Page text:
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New short sale program takes effect

MANATEE — Local real estate agents, attorneys and lenders are taking a wait-and-see view of the federal government’s latest foreclosure prevention program, which took effect Monday.

The Home Affordable Foreclosure Alternatives program might help more strapped borrowers avoid foreclosure by selling their homes at a loss or surrendering them to the bank. But the U.S. Treasury Department program’s chances of success are uncertain and won’t be known for months, if not years, they said.

“Is this going to work? Your guess is as good as everybody else’s,” said Cindy Greco, a Wagner Realty agent, who also is president of the Manatee Association of Realtors. “I guess only time will tell.”

The program offers money and other incentives to spur short sales, in which a lender allows a property to be sold for less than what the borrower owes on it and forgives the balance. The practice has become more common as falling home values leave homeowners financially “underwater” on their mortgages.

In Manatee, short sales have accounted for one in five home sales so far this year, according to figures supplied by Greco.

But getting on that financial lifeboat can be a time-consuming and grueling process, as banks can take weeks or months to consider short sale offers. The process can take even longer if an investor owns the mortgage or multiple lenders are involved. The delays can prompt frustrated buyers to walk away, leaving sellers with no recourse but foreclosure.

Federal officials hope the new program streamlines and shortens that process for qualifying homeowners — namely those who tried but failed to get their mortgages modified through the federal Home Affordable Modification Program or missed payments after the loan was modified under the program.

Under the Home Affordable Foreclosure Alternatives program, borrowers and first-mortgage lenders must agree on short sale terms and conditions before the home is placed on the market. The borrower then has up to a year to market the home and negotiate agreements with other mortgage holders, if any, while the lender is prevented from foreclosing.

When a buyer makes an offer, the borrower must submit the sales contract and other information about the buyer to the lender within three business days. The lender then has 10 business days to either accept or reject the contract.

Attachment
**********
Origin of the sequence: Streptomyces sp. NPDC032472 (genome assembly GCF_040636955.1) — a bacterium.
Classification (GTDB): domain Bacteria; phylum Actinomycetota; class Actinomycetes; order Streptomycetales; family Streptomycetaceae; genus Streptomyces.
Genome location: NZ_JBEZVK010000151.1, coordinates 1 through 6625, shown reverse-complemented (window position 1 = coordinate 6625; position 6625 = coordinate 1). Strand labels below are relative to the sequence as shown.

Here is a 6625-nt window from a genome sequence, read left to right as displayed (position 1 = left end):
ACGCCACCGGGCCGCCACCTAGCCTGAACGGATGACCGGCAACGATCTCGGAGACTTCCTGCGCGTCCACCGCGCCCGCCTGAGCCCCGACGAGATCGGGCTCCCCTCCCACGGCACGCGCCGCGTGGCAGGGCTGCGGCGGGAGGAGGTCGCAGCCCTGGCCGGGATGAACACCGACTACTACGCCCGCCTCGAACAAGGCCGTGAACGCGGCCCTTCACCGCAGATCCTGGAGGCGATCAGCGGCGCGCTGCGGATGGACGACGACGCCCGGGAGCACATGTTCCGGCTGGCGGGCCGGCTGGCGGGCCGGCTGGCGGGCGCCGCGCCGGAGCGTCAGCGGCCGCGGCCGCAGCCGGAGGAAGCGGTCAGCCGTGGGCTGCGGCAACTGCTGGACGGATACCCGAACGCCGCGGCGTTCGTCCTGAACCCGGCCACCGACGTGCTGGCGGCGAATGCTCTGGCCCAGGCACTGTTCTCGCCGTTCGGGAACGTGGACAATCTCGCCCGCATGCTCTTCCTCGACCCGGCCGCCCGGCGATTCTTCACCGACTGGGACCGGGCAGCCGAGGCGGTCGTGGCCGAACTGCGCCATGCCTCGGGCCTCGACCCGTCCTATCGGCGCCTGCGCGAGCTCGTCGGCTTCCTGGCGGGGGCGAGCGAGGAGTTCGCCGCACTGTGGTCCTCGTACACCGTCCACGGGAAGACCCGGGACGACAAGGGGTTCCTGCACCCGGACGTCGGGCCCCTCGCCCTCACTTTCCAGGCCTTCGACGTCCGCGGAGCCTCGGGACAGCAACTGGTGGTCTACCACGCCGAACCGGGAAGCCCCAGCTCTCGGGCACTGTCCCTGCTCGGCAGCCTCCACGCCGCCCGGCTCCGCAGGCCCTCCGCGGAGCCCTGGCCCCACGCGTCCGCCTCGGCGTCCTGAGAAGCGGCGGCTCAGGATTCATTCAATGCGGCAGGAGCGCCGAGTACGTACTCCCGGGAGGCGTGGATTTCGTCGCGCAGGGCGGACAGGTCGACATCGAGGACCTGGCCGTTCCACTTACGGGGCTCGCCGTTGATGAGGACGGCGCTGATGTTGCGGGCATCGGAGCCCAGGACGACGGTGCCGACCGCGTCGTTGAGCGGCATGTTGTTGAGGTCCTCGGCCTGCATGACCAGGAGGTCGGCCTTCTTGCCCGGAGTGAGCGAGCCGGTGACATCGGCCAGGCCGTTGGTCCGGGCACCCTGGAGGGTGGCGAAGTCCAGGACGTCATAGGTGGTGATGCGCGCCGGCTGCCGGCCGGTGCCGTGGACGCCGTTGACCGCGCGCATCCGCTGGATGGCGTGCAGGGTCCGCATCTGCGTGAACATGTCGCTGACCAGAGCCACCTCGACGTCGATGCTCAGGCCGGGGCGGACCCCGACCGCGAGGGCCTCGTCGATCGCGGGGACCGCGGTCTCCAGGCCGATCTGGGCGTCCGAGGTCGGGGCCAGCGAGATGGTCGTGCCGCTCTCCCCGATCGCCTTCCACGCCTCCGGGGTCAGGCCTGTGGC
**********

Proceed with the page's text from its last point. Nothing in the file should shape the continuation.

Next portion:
Several financial incentives kick in if the contract is accepted and the sale is closed, including up to $3,000 toward the borrower’s moving costs and $1,500 toward the mortgage lender or servicer’s costs. The incentives also apply if there’s agreement for the borrower to turn over the property deed to the lender.

As with any government program, there are conditions. Among them:

n The property must be the borrower’s primary residence.

n The loan must be a first-lien mortgage that was issued before Jan. 1, 2009.

n The borrower must be behind on mortgage payments or in danger of becoming delinquent.

n The monthly mortgage payment must exceed 31 percent of the borrower’s gross income.

n The amount owed on the first mortgage is no more than $729,750.

Although Treasury officials said lenders participating in the mortgage modification program also must participate in the new program, both programs are voluntary. That will be key to the Home Affordable Foreclosure Alternatives program’s success, Greco said.

“There’s a lot of good, positive things in this program,” she said. “Whether we’re going to see lenders participating or not remains to be seen.”

Sarasota real estate attorney Anne Weintraub agreed. “It is my hope that HAFA would solve all of our problems,” she wrote in an e-mail. “However, HAFA is still only a plan and its success will depend on how many investors — banks that own the note — are willing to participate.”

Bob Stobaugh, president of the Gulf Coast Mortgage Bankers Association, said the new program has potential.

“It’s too early to tell whether this is going to be a solution,” he cautioned. “The system needs to get flushed. We need to get distressed properties off the market to allow our market to recover. If this program helps stimulate movement, it’s a good thing.”